• In another series called Song of Erin, for readers who are looking for additional inspirational fiction surrounding Catholicism, yet would enjoy a more historical tale, B. J. Hoff writes about the saga of an Irish-American family and their escape from poverty and tragedy in Ireland to a new life in 1800’s New York City. Cloth of Heaven is the first in the series.
  • The book, In the Land of Second Chances by George Shaffner is described by BookList as a cross between Touched by an Angel and The Five People You Meet in Heaven and is the first in a series of books surrounding one of the main characters, Wilma Porter. The novel is about the residents of small town Ebb, Nebraska and with the help of a stranger, discover hope, faith and strength in overcoming obstacles.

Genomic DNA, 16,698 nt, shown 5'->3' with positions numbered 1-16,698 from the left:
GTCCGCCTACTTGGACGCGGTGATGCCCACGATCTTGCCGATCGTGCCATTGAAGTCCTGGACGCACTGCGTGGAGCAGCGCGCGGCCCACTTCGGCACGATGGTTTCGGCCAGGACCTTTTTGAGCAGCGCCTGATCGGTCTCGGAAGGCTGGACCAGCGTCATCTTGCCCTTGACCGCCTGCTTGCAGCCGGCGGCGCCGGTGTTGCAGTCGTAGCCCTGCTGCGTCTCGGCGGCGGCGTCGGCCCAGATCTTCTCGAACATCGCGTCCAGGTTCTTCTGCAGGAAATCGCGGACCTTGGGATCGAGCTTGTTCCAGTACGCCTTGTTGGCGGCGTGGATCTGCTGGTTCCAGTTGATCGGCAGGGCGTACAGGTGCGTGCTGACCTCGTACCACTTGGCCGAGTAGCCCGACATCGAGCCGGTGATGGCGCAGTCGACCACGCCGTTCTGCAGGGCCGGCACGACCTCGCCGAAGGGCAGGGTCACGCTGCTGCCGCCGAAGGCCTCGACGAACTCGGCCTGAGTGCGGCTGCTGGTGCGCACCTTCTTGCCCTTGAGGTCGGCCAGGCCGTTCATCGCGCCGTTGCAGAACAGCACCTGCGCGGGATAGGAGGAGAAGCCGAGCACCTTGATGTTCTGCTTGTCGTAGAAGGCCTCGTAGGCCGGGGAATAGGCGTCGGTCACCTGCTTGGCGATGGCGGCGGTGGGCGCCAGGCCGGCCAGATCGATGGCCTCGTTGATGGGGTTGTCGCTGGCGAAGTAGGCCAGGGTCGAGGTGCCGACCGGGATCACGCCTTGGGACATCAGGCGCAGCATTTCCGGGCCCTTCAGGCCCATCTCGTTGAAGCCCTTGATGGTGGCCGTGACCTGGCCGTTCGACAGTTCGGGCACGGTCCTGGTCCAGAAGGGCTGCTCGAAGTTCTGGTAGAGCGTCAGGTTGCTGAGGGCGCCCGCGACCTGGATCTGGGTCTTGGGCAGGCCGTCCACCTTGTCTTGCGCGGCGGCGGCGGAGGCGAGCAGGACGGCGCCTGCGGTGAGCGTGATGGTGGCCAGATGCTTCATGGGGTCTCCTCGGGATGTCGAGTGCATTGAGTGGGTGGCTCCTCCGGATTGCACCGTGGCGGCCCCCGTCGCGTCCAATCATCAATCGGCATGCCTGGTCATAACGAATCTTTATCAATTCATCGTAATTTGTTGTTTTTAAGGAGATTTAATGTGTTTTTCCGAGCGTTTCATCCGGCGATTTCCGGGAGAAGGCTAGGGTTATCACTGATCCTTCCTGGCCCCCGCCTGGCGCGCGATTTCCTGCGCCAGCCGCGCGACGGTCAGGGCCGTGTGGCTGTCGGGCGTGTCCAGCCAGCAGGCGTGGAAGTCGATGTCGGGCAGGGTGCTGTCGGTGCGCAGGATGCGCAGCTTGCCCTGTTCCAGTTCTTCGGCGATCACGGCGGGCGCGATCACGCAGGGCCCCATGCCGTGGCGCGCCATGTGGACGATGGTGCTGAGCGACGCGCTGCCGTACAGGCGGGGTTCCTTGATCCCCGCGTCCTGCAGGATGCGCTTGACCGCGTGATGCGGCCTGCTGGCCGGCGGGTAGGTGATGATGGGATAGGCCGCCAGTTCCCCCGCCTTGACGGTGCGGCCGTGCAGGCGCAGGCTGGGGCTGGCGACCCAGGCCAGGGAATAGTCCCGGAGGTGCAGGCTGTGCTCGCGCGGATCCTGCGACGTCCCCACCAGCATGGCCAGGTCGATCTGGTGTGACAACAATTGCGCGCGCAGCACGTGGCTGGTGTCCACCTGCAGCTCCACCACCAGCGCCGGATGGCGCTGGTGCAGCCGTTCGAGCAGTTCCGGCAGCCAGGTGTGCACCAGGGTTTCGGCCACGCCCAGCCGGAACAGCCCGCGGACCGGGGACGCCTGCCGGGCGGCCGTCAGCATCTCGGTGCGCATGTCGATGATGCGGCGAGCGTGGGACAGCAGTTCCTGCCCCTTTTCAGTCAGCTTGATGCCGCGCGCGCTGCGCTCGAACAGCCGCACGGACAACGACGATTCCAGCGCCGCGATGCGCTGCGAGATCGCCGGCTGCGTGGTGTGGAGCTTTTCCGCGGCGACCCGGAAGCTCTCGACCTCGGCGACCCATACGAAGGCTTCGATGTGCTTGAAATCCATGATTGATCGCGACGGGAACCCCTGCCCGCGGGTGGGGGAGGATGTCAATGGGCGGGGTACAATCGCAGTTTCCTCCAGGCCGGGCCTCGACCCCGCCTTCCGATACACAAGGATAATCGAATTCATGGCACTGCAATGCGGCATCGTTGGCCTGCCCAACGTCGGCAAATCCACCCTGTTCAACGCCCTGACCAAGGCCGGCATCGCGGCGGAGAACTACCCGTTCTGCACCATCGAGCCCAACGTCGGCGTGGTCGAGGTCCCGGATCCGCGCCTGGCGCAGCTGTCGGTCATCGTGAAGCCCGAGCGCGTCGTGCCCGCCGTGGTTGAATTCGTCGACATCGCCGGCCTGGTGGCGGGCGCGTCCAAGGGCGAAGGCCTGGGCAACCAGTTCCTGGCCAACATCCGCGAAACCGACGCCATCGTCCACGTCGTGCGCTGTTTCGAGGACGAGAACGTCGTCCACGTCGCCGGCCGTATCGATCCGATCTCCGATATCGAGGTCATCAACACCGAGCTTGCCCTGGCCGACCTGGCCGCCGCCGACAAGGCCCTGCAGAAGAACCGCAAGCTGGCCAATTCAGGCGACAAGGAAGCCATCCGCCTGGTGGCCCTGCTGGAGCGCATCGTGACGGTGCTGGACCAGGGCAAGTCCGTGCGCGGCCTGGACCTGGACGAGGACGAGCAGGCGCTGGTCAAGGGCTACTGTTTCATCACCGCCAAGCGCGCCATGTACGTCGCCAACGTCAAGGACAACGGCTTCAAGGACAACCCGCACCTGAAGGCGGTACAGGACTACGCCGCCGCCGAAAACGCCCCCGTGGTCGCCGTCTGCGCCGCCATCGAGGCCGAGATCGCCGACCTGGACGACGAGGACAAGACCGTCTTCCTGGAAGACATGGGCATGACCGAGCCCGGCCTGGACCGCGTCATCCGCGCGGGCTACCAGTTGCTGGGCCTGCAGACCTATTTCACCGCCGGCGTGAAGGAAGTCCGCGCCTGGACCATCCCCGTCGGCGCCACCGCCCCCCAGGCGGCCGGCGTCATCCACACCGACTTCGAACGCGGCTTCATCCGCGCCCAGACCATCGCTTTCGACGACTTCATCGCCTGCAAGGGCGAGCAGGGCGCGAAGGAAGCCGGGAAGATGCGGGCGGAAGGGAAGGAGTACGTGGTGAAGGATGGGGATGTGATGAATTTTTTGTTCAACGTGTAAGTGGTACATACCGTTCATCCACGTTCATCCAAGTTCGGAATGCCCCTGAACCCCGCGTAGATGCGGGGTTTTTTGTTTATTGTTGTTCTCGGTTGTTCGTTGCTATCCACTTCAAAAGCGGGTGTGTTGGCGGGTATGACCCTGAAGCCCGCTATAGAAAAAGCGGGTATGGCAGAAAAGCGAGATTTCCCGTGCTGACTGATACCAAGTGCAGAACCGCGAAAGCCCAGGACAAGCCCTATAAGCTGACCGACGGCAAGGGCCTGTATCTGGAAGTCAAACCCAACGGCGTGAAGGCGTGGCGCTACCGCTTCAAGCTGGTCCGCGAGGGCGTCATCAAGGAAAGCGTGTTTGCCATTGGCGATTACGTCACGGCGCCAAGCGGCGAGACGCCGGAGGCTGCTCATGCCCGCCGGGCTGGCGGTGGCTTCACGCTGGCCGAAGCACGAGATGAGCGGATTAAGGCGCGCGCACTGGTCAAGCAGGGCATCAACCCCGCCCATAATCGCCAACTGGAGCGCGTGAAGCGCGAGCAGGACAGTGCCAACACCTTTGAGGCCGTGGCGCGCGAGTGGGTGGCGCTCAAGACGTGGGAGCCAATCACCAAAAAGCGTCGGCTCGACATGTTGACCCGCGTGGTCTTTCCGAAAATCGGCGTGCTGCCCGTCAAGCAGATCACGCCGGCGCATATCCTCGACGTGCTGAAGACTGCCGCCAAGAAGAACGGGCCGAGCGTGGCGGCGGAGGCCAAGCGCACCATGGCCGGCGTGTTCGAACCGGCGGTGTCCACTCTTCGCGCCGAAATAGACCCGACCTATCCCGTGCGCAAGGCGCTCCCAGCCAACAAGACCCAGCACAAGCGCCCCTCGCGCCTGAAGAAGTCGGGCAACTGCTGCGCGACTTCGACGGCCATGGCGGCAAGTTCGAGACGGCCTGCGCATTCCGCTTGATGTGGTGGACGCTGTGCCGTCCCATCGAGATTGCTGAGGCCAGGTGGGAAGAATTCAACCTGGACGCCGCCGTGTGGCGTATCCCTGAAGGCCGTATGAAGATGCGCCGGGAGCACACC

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Find A Miracle for St. Cecilia’s by Katherine Valentine in your local library through WorldCat